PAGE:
Marlene Bird and her partner Patrick Lavallee outside court on March 15. Photo by Chelsea Laskowski.
Leslie Black’s defence lawyer called an expert psychologist to the stand in Prince Albert court on Monday to talk about Black’s risk to reoffend after his June 2014 attack on Marlene Bird.
Terry Nicholaichuk was the first to speak in the second week of the hearing, in which the Crown prosecutor is seeking to have Black labeled as a dangerous offender.
There are different types of dangerous offender statuses and if the Judge S.D. Loewen chooses the most serious one for Black the “odds are overwhelming that he will die in prison,” Nicholaichuk said.
On the stand, Nicholaichuk said he’s seen the pictures of Bird after Leslie Black tried to kill her and calls the results of Bird being beaten, set on fire and doused with an accelerant as “brutal.”
Nicholaichuk had previously independently assessed Black over the course of two days at the Regina Correctional Centre for a number of things, including his risk to reoffend, academic abilities, and learning disabilities.
He noted that in his talks with Black he did “admit to using a light to set fire to” Bird’s clothing and recalled getting candy afterwards. However, he did not recall getting an accelerant or gasoline, which surgeons said was present when Bird was brought to hospital. Nicholaichuk said because of this, Black was surprised about the extent of injuries she suffered but “certainly does feel bad” about what he did.
He said it’s hard to know how that void in Black’s memory will affect managing his risk to reoffend in a correctional environment.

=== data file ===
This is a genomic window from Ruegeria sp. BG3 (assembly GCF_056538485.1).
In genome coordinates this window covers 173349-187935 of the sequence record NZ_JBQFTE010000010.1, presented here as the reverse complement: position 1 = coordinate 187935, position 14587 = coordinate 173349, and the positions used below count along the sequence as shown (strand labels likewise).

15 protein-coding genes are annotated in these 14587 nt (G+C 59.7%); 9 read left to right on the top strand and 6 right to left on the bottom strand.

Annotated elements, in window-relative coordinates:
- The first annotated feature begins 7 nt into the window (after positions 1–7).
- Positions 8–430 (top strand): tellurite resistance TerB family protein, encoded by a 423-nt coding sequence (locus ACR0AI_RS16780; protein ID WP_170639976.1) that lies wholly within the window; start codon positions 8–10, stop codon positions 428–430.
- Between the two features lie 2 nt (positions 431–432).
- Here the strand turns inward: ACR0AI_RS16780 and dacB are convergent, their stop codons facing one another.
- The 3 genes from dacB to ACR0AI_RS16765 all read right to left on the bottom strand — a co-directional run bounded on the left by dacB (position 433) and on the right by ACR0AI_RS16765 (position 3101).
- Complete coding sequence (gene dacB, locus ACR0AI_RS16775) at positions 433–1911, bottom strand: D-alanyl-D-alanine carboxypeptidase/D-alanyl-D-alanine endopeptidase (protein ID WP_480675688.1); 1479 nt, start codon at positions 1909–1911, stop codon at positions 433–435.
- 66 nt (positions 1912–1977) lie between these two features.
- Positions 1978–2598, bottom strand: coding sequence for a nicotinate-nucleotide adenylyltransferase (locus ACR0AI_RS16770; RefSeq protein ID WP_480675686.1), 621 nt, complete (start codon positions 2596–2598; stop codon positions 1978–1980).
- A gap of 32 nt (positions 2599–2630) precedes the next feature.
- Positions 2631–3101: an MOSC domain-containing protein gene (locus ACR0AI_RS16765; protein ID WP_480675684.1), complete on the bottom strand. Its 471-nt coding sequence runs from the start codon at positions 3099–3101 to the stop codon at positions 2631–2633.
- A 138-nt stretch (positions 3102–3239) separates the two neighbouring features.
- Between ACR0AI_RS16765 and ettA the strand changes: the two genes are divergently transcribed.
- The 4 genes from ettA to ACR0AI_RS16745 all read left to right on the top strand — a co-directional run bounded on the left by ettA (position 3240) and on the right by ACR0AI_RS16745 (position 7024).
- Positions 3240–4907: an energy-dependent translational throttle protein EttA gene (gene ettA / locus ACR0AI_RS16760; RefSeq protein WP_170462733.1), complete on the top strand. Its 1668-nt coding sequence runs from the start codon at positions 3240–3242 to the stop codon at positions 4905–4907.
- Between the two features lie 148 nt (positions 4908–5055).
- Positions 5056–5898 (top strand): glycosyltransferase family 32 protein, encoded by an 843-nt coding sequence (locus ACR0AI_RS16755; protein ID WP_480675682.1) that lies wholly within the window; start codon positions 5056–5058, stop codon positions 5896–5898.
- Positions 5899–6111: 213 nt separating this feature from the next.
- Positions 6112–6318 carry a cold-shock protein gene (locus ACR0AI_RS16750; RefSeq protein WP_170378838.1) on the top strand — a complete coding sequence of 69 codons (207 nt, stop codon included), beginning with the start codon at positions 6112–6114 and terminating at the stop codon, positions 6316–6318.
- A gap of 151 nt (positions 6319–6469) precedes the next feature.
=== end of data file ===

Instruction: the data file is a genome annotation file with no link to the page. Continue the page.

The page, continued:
He did say Black has a limited pattern of violent behavior prior to the offence against Bird, and that is a point in his favour as far as his risk to reoffend. To defend that, Nicholaichuk pointed to a study of thousands of offenders who committed a single serious act of violence, which found no connection between the degree of harm caused and the risk in the community. Previously on the stand, court-ordered psychiatrist Dr. Shabehram Lohrasbe struggled to relate this case to Black’s because it was about people who were in spousal relationships while Black had only met Bird the night of her attempted murder.
He added there are a lot of other obstacles for Black: he has “no close supportive relationships at all,” learning disabilities, “a massive addiction problem” that’s never been addressed, and limited employment history. Black’s father Solomon, a Mistawasis man who MBC interviewed in November of 2015, died in June of 2016.
Nicholaichuk also said Black suffers nightmares, flashbacks, depression and social isolation, which are all symptoms of post-traumatic stress disorder. Previously at this hearing, court heard Black witnessed his mother’s boyfriend stab her to death on his ninth birthday.
Defence questioned Nicholaichuk about Lohrasbe’s assessment that Black has a personality trait called “Alexithymia,” which is essentially a numbing of emotions.
Nicholaichuk said that trait is not an officially recognized treatable illness in psychology, however PTSD is.
He also said Black has a slow processing speed, which means it takes him significant time to provide responses while communicating with others.
“The question is, does he not experience emotion or does he” just not know how to express it? Nicholaichuk asked.
Once sentenced, “there is reason to believe Black is going to be segregated” if he stays in a penitentiary in the prairie region, Nicholaichuk said. Previously at the hearing, court heard that Black had been attacked by other prisoners while being held at the Prince Albert Correctional Centre before being transferred to Regina.
Nicholaichuk said it’s best for Black to be transferred out of the prairie region because there is no programming in segregation.
He said to manage the risk to reoffend, it’s important for Black to form pro-social relationships and receive addictions treatment while incarcerated, and said Black seems ready for the “intensive” treatment he’s likely to receive. He agreed with Lohrasbe’s previous statement that it’s important for treatment to continue once Black is living in the community in order for him find stable housing, form healthy relationships, and avoid falling back into old cycles of addiction.
The Crown prosecutor was set to cross-examine Nicholaichuk Monday afternoon.